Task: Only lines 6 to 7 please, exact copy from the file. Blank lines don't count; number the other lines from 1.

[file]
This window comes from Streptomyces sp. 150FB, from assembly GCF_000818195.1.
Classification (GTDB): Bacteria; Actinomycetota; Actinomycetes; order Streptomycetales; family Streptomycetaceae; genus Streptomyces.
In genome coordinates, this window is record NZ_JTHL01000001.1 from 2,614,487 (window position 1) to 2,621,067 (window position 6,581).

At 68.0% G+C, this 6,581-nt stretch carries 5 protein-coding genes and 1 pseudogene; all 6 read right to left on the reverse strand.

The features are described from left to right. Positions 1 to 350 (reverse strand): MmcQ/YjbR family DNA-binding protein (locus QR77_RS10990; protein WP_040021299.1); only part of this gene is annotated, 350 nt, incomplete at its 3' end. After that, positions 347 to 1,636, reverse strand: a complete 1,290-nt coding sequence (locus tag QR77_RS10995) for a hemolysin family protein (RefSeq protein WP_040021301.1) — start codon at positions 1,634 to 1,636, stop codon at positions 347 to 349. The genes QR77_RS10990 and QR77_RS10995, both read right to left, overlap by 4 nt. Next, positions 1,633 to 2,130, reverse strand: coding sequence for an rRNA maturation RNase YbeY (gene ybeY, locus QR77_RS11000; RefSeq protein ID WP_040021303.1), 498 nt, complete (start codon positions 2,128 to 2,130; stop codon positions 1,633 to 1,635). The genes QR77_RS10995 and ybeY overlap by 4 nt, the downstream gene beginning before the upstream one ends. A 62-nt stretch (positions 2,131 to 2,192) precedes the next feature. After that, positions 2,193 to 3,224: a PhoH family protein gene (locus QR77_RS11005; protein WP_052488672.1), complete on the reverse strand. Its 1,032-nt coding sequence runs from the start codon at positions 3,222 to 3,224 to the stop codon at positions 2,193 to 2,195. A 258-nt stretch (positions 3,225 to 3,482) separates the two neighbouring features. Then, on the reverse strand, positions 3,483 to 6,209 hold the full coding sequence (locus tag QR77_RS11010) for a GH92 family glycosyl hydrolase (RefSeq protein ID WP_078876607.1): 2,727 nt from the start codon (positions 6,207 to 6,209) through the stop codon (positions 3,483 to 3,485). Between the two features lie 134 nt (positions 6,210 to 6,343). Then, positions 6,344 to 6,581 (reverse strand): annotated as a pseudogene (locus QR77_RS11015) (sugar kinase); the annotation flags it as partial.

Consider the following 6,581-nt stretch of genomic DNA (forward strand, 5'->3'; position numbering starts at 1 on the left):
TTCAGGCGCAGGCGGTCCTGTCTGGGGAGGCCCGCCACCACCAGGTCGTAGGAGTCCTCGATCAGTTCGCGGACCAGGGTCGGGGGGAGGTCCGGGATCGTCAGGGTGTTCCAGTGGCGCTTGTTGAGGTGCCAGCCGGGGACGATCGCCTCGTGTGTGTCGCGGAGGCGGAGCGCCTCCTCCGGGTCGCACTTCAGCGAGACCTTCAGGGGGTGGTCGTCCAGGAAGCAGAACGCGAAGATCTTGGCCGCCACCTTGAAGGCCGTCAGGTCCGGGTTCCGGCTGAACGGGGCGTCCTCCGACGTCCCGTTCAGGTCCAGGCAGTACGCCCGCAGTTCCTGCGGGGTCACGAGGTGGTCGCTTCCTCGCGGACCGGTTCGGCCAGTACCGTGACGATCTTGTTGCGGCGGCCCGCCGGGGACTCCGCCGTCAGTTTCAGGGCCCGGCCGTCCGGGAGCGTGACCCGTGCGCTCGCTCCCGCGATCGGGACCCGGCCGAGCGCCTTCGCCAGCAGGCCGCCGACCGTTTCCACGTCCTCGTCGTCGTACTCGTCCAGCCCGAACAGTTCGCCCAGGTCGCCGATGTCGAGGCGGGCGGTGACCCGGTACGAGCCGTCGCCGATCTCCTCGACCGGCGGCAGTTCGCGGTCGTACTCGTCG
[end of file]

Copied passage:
Consider the following 6,581-nt stretch of genomic DNA (forward strand, 5'->3'; position numbering starts at 1 on the left):
TTCAGGCGCAGGCGGTCCTGTCTGGGGAGGCCCGCCACCACCAGGTCGTAGGAGTCCTCGATCAGTTCGCGGACCAGGGTCGGGGGGAGGTCCGGGATCGTCAGGGTGTTCCAGTGGCGCTTGTTGAGGTGCCAGCCGGGGACGATCGCCTCGTGTGTGTCGCGGAGGCGGAGCGCCTCCTCCGGGTCGCACTTCAGCGAGACCTTCAGGGGGTGGTCGTCCAGGAAGCAGAACGCGAAGATCTTGGCCGCCACCTTGAAGGCCGTCAGGTCCGGGTTCCGGCTGAACGGGGCGTCCTCCGACGTCCCGTTCAGGTCCAGGCAGTACGCCCGCAGTTCCTGCGGGGTCACGAGGTGGTCGCTTCCTCGCGGACCGGTTCGGCCAGTACCGTGACGATCTTGTTGCGGCGGCCCGCCGGGGACTCCGCCGTCAGTTTCAGGGCCCGGCCGTCCGGGAGCGTGACCCGTGCGCTCGCTCCCGCGATCGGGACCCGGCCGAGCGCCTTCGCCAGCAGGCCGCCGACCGTTTCCACGTCCTCGTCGTCGTACTCGTCCAGCCCGAACAGTTCGCCCAGGTCGCCGATGTCGAGGCGGGCGGTGACCCGGTACGAGCCGTCGCCGATCTCCTCGACCGGCGGCAGTTCGCGGTCGTACTCGTCG